Friday, April 05, 2013

blessed are the cheesemakers

Not meant to be taken literally. It, of course, refers to any manufacturer of dairy products.

Except perhaps not all cheesemakers are equal.

I've read and re-read this recent article from the New York Times regarding the artisan cheese boutiques of New York.

The writer observes that 'some of the most amusing and captivating writing in the city is being produced in the service of cheese.'

For instance see the labels below scribed by Martin Johnson, manager of Gastronomie 491, a market and cafe on the Upper West Side of Manhattan.

His rock'n'roll description of Calcagno, an Italian sheep cheese is particularly fetching.

“Big and floral in the very best way possible, this firm Sardinian sheep has the cool unaffected strut of Mick in his prime, Lou in middle age or Polly Jean today.”

From the marketers point of view we should note that in a commoditised market with many similar choices then a simple way to differentiate is to simply have a better story.

Particularly if the story allows the buyer to tell themselves they have made a better choice, and gives them a reason to tell other people how smart/cool/in-the-know they are.

So the cheese buying journey is certainly another one whereby standard economic theory of the c*nsumer, armed with full information, doing cost-benefit analysis and making rational decisions in their own self-interest goes right out the window.

The psychologist Barry Schwartz, a professor of social theory and social action at Swarthmore College and author of (essential reading) 'The Paradox of Choice', calls this outsourcing connoisseurship.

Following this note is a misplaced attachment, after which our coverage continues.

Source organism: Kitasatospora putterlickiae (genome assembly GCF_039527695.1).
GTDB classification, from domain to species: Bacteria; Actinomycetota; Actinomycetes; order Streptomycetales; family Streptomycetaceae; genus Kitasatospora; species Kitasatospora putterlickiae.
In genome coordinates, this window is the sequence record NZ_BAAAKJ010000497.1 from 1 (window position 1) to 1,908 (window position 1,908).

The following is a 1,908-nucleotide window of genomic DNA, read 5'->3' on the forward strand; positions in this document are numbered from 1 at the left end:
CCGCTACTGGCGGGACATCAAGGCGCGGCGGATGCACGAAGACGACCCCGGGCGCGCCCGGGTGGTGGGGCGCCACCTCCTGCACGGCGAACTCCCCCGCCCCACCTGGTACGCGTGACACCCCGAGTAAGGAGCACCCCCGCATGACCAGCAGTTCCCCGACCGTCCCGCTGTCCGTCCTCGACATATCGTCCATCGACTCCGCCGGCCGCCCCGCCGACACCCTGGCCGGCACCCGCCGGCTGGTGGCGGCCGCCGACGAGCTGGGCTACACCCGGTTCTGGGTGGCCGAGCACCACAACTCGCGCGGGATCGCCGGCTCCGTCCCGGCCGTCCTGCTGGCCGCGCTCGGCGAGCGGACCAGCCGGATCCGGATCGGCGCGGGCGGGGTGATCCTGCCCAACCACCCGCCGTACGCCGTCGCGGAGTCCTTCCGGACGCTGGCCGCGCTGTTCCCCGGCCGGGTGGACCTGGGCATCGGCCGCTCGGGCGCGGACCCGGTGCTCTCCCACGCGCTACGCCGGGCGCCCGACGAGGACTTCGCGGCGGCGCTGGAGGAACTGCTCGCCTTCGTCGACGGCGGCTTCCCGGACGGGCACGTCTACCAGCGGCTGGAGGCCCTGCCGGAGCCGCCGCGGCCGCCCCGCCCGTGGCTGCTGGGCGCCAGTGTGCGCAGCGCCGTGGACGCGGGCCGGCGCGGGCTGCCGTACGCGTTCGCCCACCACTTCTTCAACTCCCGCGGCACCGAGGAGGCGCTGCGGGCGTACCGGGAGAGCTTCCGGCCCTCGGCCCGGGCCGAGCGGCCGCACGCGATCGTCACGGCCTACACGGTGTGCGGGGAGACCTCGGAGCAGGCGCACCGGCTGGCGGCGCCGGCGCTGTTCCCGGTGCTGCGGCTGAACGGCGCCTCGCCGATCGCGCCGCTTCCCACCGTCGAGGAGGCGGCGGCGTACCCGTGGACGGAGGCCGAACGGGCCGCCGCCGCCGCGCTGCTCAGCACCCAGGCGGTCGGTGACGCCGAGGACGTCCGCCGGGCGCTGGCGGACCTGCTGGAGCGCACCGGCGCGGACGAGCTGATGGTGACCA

“Many people want the patina of connoisseurship on the cheap, so they contract out the decision-making process. [this way] you get the benefits of discernment without paying the psychological price of having to make difficult choices and distinctions. You’re happy because you’ve been told what to get and don’t know any better.”

Indeed Steve Jenkins, the cheese 'expert' at Fairway Market remarks...

'The customer has no idea what he or she wants, the customer is dying to be told what they want.”.

Perhaps that's a slightly skewed view - as with social media 'experts', cheese experts display symptoms of a somewhat subjective validation - but there can no doubt that in this instance the cheese buying process is a highly social one, and one which falls into both the copying of 'experts' bucket and also the peer-copying category.

Those who are prone to outsourcing their connoisseurship of cheese will without doubt outsource their connoisseurship in many other categories.

Schwartz also notes that '...people become paragons of taste simply by taking someone else’s advice'.

Indeed, in my record shop days we routinely employed a similar tactic, and wrote detailed descriptions of the latest US or Italian imports on stickers attached to the sleeves.

('116bpm funk guitar led balearic chunky chugger peppered with JB horns, Chas'n'Dave keys and Doobie Brothers riffs - massive Pelican Club tune! - there will be a prize for the reader who can identify that one)

As the title of the post is from Life of Brian it's seems apt to finish with another much quoted excerpt.

Brian: Look, you've got it all wrong! You don't need to follow me. You don't need to follow anybody! You've got to think for yourselves! You're all individuals!

Crowd: [in unison] Yes! We're all individuals!

Brian: You're all different!

Crowd: [in unison] Yes, we are all different!

Man in crowd: I'm not...

Crowd: Shhh!

blog comments powered by Disqus